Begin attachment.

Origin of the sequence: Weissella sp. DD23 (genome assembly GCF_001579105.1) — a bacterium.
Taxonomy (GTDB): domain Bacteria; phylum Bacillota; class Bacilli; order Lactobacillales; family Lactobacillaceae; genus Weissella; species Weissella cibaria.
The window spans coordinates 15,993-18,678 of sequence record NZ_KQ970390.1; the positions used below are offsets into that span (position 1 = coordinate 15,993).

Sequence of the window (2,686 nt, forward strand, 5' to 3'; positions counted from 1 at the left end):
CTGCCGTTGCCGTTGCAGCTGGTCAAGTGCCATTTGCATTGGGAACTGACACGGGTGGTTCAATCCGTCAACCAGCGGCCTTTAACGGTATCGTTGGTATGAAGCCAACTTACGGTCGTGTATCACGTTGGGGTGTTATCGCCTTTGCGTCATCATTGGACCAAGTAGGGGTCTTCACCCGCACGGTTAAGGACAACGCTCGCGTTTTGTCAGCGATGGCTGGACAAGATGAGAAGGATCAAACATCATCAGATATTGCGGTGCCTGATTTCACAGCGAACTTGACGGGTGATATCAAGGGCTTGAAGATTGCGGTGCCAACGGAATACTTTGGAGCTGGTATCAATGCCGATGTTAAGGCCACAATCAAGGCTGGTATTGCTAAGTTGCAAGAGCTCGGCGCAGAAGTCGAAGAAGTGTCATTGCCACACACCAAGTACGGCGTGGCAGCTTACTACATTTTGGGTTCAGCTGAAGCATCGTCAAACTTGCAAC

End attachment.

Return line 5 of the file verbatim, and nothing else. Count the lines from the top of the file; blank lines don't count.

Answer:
CTGCCGTTGCCGTTGCAGCTGGTCAAGTGCCATTTGCATTGGGAACTGACACGGGTGGTTCAATCCGTCAACCAGCGGCCTTTAACGGTATCGTTGGTATGAAGCCAACTTACGGTCGTGTATCACGTTGGGGTGTTATCGCCTTTGCGTCATCATTGGACCAAGTAGGGGTCTTCACCCGCACGGTTAAGGACAACGCTCGCGTTTTGTCAGCGATGGCTGGACAAGATGAGAAGGATCAAACATCATCAGATATTGCGGTGCCTGATTTCACAGCGAACTTGACGGGTGATATCAAGGGCTTGAAGATTGCGGTGCCAACGGAATACTTTGGAGCTGGTATCAATGCCGATGTTAAGGCCACAATCAAGGCTGGTATTGCTAAGTTGCAAGAGCTCGGCGCAGAAGTCGAAGAAGTGTCATTGCCACACACCAAGTACGGCGTGGCAGCTTACTACATTTTGGGTTCAGCTGAAGCATCGTCAAACTTGCAAC